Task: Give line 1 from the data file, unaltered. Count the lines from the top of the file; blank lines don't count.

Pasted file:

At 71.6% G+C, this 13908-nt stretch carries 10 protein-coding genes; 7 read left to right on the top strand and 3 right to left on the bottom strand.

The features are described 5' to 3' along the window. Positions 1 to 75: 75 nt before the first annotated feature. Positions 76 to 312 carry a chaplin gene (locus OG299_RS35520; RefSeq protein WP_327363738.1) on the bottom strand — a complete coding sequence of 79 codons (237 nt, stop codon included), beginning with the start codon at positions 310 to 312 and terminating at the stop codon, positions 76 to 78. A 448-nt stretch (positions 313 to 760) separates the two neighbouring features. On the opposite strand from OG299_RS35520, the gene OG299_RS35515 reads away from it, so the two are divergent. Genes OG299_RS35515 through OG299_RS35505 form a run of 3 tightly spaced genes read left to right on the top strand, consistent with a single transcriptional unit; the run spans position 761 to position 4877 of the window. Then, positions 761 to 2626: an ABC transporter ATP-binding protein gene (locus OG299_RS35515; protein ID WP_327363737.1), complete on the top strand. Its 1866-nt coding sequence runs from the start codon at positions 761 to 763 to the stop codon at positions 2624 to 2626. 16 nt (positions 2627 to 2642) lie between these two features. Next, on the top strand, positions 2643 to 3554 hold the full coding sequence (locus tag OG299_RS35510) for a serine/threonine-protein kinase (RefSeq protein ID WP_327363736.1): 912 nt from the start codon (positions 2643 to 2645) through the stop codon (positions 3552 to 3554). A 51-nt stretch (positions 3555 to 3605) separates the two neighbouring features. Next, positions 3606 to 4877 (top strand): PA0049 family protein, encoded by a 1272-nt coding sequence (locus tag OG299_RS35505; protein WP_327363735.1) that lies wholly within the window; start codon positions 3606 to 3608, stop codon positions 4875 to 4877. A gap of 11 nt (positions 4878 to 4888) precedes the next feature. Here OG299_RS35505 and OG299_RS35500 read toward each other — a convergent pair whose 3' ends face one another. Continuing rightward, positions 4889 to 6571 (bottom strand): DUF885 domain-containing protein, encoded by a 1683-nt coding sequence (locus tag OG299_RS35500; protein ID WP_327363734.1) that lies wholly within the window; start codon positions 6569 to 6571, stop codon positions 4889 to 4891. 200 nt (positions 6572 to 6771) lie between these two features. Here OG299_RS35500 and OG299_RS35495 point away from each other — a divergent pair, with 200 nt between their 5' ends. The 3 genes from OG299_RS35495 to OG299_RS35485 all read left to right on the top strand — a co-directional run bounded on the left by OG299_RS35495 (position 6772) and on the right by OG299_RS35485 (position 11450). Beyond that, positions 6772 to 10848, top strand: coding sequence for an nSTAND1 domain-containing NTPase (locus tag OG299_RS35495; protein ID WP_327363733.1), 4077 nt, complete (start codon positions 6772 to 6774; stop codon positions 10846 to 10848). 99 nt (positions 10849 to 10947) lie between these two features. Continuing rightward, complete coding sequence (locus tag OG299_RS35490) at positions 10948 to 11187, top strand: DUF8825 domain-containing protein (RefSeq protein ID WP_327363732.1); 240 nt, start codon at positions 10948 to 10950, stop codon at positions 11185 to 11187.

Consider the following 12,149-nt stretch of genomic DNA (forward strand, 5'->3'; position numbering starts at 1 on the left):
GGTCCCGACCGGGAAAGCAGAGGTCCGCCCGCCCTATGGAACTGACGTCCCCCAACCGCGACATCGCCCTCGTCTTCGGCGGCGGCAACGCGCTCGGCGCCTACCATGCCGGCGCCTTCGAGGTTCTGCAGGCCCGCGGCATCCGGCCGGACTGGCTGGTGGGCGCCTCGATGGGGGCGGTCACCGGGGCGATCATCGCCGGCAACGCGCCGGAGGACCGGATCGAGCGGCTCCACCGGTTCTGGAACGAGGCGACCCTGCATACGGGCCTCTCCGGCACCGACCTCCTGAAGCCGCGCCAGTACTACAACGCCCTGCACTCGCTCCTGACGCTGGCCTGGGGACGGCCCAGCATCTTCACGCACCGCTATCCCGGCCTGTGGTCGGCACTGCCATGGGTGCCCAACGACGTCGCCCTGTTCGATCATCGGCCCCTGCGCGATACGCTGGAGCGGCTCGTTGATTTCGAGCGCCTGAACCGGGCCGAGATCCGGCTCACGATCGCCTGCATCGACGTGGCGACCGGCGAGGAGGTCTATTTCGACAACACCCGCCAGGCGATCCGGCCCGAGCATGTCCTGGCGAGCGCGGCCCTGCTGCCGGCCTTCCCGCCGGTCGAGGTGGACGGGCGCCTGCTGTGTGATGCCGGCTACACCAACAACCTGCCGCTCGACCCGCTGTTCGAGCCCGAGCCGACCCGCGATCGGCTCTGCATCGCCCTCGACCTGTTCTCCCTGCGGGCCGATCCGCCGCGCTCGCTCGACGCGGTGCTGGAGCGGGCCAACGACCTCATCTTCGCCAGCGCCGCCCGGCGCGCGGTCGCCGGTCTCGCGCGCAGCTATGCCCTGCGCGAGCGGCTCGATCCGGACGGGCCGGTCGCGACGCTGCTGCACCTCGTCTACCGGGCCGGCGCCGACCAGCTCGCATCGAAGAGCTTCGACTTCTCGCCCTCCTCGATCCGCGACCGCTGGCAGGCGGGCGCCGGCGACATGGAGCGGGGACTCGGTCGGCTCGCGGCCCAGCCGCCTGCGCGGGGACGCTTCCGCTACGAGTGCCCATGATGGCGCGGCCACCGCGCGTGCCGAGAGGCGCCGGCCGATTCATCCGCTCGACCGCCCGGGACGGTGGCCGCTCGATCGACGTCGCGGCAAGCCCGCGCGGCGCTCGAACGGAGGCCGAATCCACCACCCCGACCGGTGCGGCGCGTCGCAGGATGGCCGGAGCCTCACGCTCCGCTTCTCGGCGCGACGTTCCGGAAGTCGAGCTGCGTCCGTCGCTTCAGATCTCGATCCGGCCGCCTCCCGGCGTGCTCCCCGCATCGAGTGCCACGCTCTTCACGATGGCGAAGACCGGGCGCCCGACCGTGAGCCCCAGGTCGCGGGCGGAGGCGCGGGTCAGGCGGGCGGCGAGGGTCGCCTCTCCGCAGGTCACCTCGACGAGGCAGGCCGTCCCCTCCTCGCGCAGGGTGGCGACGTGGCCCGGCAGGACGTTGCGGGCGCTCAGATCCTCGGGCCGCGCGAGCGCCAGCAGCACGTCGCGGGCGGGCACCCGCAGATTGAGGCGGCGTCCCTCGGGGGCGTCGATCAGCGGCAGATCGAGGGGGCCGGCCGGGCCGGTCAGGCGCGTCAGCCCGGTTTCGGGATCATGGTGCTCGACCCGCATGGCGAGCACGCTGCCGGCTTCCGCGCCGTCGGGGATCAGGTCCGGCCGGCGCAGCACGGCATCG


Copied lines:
At 71.6% G+C, this 13908-nt stretch carries 10 protein-coding genes; 7 read left to right on the top strand and 3 right to left on the bottom strand.